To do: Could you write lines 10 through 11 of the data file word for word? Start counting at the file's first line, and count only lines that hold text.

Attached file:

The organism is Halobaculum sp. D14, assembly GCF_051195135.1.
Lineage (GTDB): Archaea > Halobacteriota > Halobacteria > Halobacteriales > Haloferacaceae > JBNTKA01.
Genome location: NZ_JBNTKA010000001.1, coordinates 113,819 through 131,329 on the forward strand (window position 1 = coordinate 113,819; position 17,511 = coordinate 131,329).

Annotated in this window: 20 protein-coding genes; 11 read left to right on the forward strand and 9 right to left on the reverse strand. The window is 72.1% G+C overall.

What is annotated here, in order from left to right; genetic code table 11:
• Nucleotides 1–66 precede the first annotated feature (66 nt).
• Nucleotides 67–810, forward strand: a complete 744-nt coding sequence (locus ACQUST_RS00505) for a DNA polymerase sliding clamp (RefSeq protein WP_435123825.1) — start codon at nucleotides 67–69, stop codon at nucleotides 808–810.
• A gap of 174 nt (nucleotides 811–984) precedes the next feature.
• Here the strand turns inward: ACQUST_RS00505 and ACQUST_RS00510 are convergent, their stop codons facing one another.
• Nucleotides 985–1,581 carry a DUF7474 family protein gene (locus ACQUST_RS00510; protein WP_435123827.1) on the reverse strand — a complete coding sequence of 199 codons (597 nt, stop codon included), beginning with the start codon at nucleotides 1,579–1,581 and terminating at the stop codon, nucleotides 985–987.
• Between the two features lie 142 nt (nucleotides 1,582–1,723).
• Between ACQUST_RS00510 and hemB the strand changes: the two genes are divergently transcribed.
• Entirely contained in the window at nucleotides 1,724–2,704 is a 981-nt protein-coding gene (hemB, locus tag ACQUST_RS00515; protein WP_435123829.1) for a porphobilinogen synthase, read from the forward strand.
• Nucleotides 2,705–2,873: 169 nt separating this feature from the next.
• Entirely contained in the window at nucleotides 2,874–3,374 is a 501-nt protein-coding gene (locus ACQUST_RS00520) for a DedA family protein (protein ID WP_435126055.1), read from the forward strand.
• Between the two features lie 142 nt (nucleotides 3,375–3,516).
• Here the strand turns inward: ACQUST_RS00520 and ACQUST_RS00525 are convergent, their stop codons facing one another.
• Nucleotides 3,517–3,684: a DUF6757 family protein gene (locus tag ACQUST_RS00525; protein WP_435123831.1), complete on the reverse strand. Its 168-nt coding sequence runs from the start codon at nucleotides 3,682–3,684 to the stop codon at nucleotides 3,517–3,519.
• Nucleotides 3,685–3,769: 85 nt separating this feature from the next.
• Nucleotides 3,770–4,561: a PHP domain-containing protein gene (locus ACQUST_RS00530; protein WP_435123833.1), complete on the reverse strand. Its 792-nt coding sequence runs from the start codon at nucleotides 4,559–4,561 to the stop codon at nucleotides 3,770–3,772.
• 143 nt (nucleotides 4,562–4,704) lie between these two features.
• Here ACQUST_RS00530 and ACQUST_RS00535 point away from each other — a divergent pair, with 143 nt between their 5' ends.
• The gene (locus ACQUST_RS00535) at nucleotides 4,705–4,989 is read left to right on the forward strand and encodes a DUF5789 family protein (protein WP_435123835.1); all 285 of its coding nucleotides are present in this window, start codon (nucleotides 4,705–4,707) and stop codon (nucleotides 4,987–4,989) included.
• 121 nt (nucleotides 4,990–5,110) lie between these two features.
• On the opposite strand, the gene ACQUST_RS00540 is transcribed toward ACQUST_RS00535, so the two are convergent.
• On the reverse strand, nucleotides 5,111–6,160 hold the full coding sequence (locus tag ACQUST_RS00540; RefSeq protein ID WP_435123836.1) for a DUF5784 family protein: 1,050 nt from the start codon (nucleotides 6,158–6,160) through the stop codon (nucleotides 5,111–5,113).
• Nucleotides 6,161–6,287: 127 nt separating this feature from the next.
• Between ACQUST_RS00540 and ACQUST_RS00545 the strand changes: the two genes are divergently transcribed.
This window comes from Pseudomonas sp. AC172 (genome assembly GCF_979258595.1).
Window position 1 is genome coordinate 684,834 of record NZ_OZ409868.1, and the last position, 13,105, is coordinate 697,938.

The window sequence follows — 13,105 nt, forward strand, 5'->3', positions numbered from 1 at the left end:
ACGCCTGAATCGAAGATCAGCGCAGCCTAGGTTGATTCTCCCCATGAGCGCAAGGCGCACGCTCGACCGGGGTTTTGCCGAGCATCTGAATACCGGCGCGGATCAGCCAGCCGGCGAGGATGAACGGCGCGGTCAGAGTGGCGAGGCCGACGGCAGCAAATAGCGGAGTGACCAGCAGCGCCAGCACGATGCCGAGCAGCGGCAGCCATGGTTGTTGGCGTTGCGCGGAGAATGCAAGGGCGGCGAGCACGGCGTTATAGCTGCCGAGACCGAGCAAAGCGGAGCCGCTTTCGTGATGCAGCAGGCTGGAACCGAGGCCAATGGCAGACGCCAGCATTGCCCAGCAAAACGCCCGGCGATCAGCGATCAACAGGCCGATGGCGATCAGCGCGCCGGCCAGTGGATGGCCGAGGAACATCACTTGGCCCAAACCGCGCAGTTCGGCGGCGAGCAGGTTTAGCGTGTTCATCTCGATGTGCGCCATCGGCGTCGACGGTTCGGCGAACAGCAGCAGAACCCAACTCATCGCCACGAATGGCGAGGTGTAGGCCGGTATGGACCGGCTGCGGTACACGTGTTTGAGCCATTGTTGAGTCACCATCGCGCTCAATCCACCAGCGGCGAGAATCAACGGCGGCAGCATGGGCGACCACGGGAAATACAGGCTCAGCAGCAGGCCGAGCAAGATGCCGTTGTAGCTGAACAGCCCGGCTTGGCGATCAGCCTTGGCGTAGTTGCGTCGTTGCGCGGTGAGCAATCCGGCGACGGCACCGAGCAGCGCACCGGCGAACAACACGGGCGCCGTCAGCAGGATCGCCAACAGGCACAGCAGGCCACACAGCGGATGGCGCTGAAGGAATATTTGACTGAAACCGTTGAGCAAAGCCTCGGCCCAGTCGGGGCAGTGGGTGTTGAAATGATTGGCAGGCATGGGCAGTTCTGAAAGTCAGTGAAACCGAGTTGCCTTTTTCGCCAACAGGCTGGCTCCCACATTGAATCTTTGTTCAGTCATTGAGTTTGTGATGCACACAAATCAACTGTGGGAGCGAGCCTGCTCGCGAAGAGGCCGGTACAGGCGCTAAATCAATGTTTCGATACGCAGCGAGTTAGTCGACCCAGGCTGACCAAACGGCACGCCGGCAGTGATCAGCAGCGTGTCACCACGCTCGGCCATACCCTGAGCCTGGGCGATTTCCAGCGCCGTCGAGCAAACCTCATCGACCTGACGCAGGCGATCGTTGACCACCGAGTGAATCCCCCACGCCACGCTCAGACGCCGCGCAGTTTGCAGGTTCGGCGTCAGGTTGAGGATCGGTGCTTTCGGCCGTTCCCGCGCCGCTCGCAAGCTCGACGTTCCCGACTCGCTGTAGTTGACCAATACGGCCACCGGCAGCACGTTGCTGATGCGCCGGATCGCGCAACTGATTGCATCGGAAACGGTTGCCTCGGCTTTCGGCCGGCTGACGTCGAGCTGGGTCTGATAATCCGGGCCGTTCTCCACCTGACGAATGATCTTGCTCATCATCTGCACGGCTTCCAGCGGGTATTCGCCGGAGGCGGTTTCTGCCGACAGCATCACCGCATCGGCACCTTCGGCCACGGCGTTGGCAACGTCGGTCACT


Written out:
• Nucleotides 985–1,581 carry a DUF7474 family protein gene (locus ACQUST_RS00510; protein WP_435123827.1) on the reverse strand — a complete coding sequence of 199 codons (597 nt, stop codon included), beginning with the start codon at nucleotides 1,579–1,581 and terminating at the stop codon, nucleotides 985–987.
• Between the two features lie 142 nt (nucleotides 1,582–1,723).